(4) Avoiding stressful situations such as reading the news. I can do nothing about the events featured in the news. They make me angry or sad, but I have no way to correct them. Now, when eating, I read a novel instead of reading the news stream of mostly terrible events.

(5) Monitoring myself: Am I physically and mentally relaxed? Am I focused on one task? Being relaxed does not mean being unproductive or working less.

(6) Stretching more, especially before sleeping.

(7) Resting more. A short nap can reduce my heart rate by 20 bpm.

(8) Avoiding all stimulants, but still drinking sufficient liquid. I avoid coffee, black tea, green tea, and even herbal teas that might stimulate the heart rate. The only teas I drink at the moment are Lemon Balm and Mint and occasionally "Nighty Night," a mixture designed to encourage relaxation and sleep. By drinking one cup of herbal tea or water (with or without a squeeze of lemon) after each meal, I consume plenty of liquid. Plus, most of my meals are either potato stew or steamed rice (which absorbs a lot of water in cooking).

(8) Being objective, by which I mean focusing on objects directly in front of and not worrying about real or imaginary events occurring outside of my life. This focusing includes engaging in one task at a time and not multitasking. Often slower is faster.

(9) Chewing my food thoroughly and eating slowly, without stress.

Burgess Laughlin
Author of The Power and the Glory: The Key Ideas and Crusading Lives of Eight Debaters of Reason vs. Faith, described here

P.S. If you have successfully stopped your own tachycardia episodes, please comment below.

Dec 18, 2012

A Low-Sulphur Elimination Diet


Of all the inflammation problems I have had, my dermatitis is always the first to appear if I eat something inflammatory. I can begin to diagnose the problem by following my low-sulphur elimination diet. The term "elimination" refers to eliminating from the diet all foods that are known or suspected to cause inflammation. The few foods remaining are the Elimination Diet.

RATIONALE FOR A LOW-SULPHUR DIET AS A TEST. Why are the foods on my Elimination Diet low sulphur? Because, for me, the concentration of sulphur in a food is the best predictor of whether I will get an inflammation reaction. (I do not know whether sulphur is the cause of the inflammation or whether it is a "confounder," that is, something that is always present when the real cause is present.)

Example foods that are very high in sulphur are mustard and clams. All animal products, except isolated fats, are high in sulphur. Almost all nuts, beans, peas, and grains are high in sulphur. (There are exceptions.) Example foods that are very low in sulphur are yams, celery, and many fruits.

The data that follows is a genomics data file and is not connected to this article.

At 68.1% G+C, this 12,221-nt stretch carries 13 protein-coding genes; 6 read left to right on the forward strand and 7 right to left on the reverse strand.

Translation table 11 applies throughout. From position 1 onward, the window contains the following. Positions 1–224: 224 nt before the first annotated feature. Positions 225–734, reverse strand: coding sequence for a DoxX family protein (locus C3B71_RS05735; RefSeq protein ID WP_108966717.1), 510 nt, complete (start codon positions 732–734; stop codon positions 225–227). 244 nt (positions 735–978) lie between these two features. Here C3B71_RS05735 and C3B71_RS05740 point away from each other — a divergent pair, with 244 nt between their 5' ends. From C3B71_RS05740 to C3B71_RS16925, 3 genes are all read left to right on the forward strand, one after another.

PROCEDURE. If I follow the low-sulphur elimination diet, with perfect compliance, for one to two weeks and see some improvement, then I suspect that I have eliminated something that was causing the problem. I can then begin the long process of adding eliminated foods back into my diet. 

The standard reintroduction test is to add one serving of the suspect food (for example, asparagus) per meal for six meals in a row (two days). If I start on Monday morning at breakfast, the reintroduction will be completed with the evening meal on Tuesday, and then I eat only the elimination diet foods while waiting for a reaction, if any. If there is no reaction by Sunday, then on Monday I will test the next food.

Even if no inflammation reaction appears after testing a food, it is important to wait the five days (Wednesday-Sunday) between tests— to give the body time to dispose of the test food and its effects.

GUIDE TO SULPHUR IN FOODS. I have not been able to find a recent, comprehensive list of foods ranked by their sulphur content (milligrams of sulphur in each 100 gram serving). The guide I am using is this old document, "The Sulphur Content of Foods," by Margery Masters and Robert Alexander McCance, now on pdf: ncbi.nlm.nih.gov/pmc/articles/PMC1264524/pdf/biochemj01022-0143.pdf 

So far, it has confirmed my earlier tests and worked perfectly as a predictor.

ALLOWED FOODS. To follow this diagnostic diet, I eat foods from the following list and no other foods, not even seasonings. All the listed foods are rated at less than 25 milligrams/100 gram serving. Numbers in parentheses are the amounts of sulphur, in mg/100 g serving. All the foods listed below should be either organic or pure (no additives of any kind, especially no sulphur-based preservatives). To save money, I buy pure foods, either frozen, fresh, or canned (in water or juice) and generally avoid organics, which are very expensive. (Fruits canned in syrup can be washed.)

In my personal Elimination Diet list, I have excluded some low-sulphur foods that have a reputation for causing inflammation problems in some individuals. Citrus fruits (grapefruit, oranges, and so forth) are examples, though I am not certain about them. I have included "nightshades" (eggplants, tomatoes, and potatoes). They cause no problems for me; but some other individuals report getting a reaction from them. If you are unsure of your reaction to citrus fruits and nightshades, then you might start by excluding them. You can use them as test foods, introducing one per week back into your diet. Be cautious about generalizing. I have a strong adverse reaction to grapefruit, but no reaction to lemons.